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Dinning Table Project: Part 2

November 8, 2011

My first task, after roughly sketching a plan (see below), was to find the lumber. Not as easy as you might think.

I went to Lowes, but that was a waist of time. There was not a bit of rough cut lumber, and I figured there wouldn’t be, but there wasn’t any untreated 4 x 4 either. Every piece of lumber above the 2″ thickness scale was pressure treated, and unless I wanted to poison my family or any guest, I would need to seek out an alternative.

So I asked the guy wearing an apron. Never trust guys wearing aprons. He didn’t have a clue, though he did mention trying another place across town. Well, they didn’t have anything either except $5.60 per linear foot douglas fir. I needed 24 feet. That’s $134 just for the 4 x 4. I don’t think so.

So I returned home, after several hours of driving all over Greenville NC, and drove across the street to Mr. Worthington’s house. Now I live on Worthington Rd., and as you may surmise, his family farmed this entire area. Mr. Worthington is, in our nearest estimation, in his late 80’s or maybe even 90. He’s got to be close. He is very active. Mr. Worthington mows his pasture every other week, and what is embarrassing is that his yard looks 20 times better than my yard and he tends it himself.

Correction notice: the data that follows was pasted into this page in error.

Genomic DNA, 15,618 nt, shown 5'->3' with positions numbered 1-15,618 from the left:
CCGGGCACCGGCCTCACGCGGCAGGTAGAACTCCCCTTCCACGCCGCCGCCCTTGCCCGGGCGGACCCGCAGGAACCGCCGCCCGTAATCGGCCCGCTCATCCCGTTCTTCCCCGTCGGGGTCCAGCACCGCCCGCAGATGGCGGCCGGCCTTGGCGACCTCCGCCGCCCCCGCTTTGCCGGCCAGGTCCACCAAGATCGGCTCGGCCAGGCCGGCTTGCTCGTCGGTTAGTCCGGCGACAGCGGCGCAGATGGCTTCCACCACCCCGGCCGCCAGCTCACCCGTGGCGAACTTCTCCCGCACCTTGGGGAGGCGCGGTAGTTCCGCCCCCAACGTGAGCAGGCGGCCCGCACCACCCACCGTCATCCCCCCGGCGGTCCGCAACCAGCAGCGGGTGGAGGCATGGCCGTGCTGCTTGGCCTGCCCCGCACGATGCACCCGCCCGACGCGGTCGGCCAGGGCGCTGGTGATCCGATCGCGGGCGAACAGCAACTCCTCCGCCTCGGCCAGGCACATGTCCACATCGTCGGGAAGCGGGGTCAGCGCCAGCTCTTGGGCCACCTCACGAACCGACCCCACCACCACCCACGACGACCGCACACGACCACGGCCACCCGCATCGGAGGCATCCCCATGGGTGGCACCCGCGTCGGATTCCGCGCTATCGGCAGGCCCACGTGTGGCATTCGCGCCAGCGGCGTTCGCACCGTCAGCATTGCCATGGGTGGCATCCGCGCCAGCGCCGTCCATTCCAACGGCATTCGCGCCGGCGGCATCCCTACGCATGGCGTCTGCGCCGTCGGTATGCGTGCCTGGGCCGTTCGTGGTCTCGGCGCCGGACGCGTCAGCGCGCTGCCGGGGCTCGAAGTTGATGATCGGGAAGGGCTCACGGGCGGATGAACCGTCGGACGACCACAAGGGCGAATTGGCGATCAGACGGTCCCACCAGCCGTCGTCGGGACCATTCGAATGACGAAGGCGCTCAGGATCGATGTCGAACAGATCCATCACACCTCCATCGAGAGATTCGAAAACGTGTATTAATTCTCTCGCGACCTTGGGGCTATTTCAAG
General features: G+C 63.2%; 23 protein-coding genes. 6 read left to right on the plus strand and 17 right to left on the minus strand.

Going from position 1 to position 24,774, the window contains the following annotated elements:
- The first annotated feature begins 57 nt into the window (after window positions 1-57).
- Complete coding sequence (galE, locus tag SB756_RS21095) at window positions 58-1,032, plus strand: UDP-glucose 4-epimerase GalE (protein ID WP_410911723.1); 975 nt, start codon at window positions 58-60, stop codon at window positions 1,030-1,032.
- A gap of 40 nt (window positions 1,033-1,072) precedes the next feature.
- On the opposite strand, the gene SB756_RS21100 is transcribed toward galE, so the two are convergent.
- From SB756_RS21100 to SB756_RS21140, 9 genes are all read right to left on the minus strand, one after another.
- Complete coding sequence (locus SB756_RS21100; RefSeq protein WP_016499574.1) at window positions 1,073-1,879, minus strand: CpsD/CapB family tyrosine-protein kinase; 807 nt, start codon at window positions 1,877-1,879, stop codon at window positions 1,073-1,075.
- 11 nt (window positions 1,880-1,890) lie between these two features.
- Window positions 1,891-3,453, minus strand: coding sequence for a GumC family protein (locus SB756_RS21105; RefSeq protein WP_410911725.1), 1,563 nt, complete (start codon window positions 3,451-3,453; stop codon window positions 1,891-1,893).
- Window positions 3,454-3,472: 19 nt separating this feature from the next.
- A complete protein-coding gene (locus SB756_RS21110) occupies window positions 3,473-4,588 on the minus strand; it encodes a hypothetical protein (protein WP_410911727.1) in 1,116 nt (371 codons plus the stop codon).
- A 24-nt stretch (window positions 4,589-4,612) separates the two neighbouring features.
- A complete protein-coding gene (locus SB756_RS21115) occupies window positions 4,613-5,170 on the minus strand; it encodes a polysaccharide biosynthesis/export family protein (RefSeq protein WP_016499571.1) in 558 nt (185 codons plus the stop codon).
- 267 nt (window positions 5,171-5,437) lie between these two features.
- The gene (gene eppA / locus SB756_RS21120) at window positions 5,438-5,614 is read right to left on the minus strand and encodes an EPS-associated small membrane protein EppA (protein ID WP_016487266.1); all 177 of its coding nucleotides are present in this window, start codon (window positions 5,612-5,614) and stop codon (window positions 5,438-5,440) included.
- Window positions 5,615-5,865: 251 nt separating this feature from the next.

Well, I wandered over and asked if he had any old lumber laying around. In his very strong and unclear NC accent, he says, “Yeah, I g’t some o’er thair. Com’n o’er an let’s take a look.” That’s as close as I can get.

We walked over, and he had a pile of rough cut lumber that was cut by a home mill 30 to 40 years ago, and was used on their old tobacco barns. It was beautiful, but covered in dirt and mouse droppings.

After bringing a few select pieces home, I started planning. I discovered very quickly that I pulled a real 2 x 8 x 13′ piece of solid oak. That piece alone is worth a pretty penny. I offered to pay, but Mr. Worthington insisted that I take whatever I needed for free. I will certainly give him and the misses a gift card to their favorite restaurant or something.

The beauty of this “rustic” lumber is that no two pieces are the same. This will create a unique table, but it requires a lot of work, or at least a willingness to settle for imperfections.

My goal is to finish before Thanksgiving.


From → The Farm

One Comment
  1. You had me at the terms, “rough cut”; project looks both like a lot of fun and a lot of work, which are related.

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